Publications & Posters

Quantification of SARS-CoV-2 antigen levels in the blood of patients with COVID-19


Su B, Yin J, Lin X, Zhang T, Yao X, Xu Y, Lu Y, Wang W, Liu K, Zhang J, Xie L, Jin R and Feng Y.

Sci. China Life Sci. (2020)


This study was peformed using a Simoa® Homebrew assay.

Dear Editor,

Severe acute respiratory syndrome coronavirus 2 (SARSCoV-2) has caused the global outbreak of coronavirus disease 2019 (COVID-19). By far, more than 35 million people had been infected by SARS-CoV-2, resulting in more than 1 million deaths globally. It is well recognized that SARSCoV-2 preferentially attacks pulmonary epithelial cells,leading to acute respiratory distress syndrome (ARDS). Remarkably, infected patients experience liver (Phipps et al.,2020), kidney (Gabarre et al., 2020) or heart injury (Bavishi et al., 2020), indicating the presence of multiple-organ dysfunction via viremia.By far, viral detection in RNA extracted from nasopharyngeal swabs, saliva, sputum, and bronchoalveolar lavage fluid has remained the standard etiological diagnostic procedure for COVID-19, with the detection rate ranging from 70% to more than 90% (Lippi et al., 2020). Paradoxically, the viral RNA detection rate is only 15%–30% in blood samples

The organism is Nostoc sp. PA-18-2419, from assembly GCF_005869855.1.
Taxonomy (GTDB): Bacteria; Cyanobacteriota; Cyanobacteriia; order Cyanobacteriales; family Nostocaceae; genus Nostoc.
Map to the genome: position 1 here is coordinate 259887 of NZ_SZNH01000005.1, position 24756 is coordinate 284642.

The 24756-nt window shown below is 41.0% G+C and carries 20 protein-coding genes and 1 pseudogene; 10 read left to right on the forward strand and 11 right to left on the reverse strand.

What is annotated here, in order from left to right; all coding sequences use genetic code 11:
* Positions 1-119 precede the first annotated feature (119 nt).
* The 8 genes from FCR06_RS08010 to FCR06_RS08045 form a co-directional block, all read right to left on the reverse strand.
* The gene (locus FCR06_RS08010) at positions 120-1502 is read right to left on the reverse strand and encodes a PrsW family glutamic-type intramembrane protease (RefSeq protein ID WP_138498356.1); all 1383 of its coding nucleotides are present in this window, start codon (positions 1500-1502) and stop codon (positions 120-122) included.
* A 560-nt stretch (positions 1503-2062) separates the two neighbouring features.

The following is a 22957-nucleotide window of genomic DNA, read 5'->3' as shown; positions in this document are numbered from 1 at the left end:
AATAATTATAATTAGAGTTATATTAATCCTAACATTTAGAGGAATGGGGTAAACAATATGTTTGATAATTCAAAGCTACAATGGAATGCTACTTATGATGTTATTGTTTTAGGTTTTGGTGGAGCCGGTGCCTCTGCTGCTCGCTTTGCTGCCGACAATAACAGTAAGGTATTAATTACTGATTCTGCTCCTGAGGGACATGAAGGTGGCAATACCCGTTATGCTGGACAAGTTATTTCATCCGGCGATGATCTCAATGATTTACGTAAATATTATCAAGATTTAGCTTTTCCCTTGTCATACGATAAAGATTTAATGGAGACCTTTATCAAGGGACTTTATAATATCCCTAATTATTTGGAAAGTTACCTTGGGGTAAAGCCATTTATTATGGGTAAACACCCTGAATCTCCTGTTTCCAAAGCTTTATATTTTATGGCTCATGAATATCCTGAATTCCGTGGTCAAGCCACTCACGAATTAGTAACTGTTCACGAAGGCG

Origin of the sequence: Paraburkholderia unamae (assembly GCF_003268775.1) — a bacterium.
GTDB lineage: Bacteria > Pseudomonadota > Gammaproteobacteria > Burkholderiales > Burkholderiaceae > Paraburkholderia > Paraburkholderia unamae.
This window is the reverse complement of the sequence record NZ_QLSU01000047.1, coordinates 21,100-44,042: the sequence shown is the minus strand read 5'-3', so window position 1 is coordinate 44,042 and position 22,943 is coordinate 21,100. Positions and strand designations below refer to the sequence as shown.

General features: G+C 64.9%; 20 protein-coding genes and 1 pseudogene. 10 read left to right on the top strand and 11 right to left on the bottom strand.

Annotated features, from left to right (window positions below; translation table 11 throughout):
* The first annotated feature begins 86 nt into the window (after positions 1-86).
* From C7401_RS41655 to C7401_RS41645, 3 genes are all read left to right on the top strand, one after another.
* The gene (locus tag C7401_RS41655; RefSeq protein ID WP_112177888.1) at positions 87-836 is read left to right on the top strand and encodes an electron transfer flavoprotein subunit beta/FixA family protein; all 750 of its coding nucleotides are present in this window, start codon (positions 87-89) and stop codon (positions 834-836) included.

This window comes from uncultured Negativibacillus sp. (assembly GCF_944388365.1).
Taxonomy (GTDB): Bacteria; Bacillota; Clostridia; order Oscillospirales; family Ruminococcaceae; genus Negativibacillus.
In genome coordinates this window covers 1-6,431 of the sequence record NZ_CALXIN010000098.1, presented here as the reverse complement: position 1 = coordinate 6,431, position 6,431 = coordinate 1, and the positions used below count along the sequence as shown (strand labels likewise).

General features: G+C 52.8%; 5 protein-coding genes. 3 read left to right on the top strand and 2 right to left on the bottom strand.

(Scohy et al., 2020; Mak et al., 2020). Moreover, hampered by the low performance of the current technology, few studies have evaluated SARS-CoV-2 antigen levels in the blood. The single molecular array (SIMOA™) ultrasensitive platform employs enzyme-conjugated microscopic beads for protein capture and enables antigen quantification at femtomolar concentrations (Rissin et al., 2010). In the study, we investigated whether the SIMOA method could determine SARS-CoV-2 antigen levels in patients with COVID-19. The general characteristics of the patients enrolled in the study are presented in Table S1 in Supporting Information. The patients were aged 57.9 years. Among 35 patients, 15 (42.9%) were males, 11 (31.4%) had histories of staying in or traveling to Wuha n in 14 days before diagnosis, and 10 (28.6%) were severe or critically ill. Of the 10 severe or critically ill patients, five experienced ARDS.